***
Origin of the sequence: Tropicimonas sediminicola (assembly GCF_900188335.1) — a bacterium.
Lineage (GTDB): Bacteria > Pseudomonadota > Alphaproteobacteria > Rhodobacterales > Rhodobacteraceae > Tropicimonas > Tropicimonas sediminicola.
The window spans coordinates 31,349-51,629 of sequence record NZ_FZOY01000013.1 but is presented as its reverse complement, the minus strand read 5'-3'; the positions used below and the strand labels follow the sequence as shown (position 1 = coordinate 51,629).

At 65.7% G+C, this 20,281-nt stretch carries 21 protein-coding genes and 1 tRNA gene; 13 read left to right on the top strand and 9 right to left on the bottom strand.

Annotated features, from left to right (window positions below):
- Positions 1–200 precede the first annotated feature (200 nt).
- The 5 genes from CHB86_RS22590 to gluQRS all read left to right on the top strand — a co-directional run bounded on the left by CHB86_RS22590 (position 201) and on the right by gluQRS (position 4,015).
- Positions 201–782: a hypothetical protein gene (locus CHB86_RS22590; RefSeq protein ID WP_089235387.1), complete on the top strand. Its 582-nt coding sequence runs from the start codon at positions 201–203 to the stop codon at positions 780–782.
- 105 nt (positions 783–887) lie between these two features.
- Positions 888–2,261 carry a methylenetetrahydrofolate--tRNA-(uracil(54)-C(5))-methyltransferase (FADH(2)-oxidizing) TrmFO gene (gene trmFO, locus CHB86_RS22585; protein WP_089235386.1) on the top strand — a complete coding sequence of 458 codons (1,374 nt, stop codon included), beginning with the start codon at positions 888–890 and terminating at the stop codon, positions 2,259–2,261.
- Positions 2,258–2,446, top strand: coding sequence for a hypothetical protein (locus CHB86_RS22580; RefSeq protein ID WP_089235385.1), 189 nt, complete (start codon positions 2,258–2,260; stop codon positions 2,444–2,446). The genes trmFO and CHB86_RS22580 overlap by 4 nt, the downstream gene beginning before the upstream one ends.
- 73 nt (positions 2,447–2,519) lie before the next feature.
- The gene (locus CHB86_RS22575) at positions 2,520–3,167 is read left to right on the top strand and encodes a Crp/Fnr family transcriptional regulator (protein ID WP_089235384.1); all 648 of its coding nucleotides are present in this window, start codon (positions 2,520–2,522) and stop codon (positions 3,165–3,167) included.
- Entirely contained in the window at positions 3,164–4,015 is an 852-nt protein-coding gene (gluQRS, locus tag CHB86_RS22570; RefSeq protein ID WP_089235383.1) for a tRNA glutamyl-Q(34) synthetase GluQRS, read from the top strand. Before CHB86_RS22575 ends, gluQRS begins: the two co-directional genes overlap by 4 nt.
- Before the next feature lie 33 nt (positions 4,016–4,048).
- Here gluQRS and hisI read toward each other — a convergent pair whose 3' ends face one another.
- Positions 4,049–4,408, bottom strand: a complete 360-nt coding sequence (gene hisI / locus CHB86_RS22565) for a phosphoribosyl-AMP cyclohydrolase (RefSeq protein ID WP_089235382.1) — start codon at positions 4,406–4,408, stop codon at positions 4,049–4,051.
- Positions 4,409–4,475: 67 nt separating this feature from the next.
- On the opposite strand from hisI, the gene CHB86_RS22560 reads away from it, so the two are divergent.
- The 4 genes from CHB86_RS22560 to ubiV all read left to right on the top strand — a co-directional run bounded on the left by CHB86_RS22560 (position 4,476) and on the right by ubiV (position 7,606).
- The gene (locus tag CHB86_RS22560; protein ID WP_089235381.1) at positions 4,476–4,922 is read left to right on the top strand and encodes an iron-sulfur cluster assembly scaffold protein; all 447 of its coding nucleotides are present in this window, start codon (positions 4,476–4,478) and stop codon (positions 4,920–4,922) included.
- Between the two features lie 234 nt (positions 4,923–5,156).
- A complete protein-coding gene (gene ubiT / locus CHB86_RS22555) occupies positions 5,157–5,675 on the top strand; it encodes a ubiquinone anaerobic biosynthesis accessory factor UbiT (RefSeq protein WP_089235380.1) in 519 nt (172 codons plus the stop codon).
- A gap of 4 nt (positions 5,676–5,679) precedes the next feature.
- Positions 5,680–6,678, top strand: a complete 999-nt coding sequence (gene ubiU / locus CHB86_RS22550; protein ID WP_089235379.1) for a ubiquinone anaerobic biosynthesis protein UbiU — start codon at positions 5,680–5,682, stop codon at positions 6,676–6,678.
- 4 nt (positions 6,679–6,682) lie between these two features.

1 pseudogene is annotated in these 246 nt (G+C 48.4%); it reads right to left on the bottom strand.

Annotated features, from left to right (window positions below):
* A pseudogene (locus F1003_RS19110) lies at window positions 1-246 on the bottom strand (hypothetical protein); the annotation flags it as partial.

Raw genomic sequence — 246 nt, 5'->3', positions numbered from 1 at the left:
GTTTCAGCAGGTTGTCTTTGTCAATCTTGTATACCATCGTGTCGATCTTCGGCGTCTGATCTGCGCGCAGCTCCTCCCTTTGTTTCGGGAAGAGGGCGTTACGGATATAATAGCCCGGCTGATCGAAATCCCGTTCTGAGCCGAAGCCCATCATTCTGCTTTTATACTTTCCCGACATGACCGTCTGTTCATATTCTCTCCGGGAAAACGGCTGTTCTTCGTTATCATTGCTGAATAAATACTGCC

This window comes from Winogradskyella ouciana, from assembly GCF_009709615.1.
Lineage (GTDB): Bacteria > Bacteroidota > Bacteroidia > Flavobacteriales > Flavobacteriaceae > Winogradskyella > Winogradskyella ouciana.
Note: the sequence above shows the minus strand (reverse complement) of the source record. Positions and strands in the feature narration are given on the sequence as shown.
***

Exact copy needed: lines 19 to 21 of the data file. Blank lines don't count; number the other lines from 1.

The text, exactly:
- On the opposite strand from hisI, the gene CHB86_RS22560 reads away from it, so the two are divergent.
- The 4 genes from CHB86_RS22560 to ubiV all read left to right on the top strand — a co-directional run bounded on the left by CHB86_RS22560 (position 4,476) and on the right by ubiV (position 7,606).
- The gene (locus tag CHB86_RS22560; protein ID WP_089235381.1) at positions 4,476–4,922 is read left to right on the top strand and encodes an iron-sulfur cluster assembly scaffold protein; all 447 of its coding nucleotides are present in this window, start codon (positions 4,476–4,478) and stop codon (positions 4,920–4,922) included.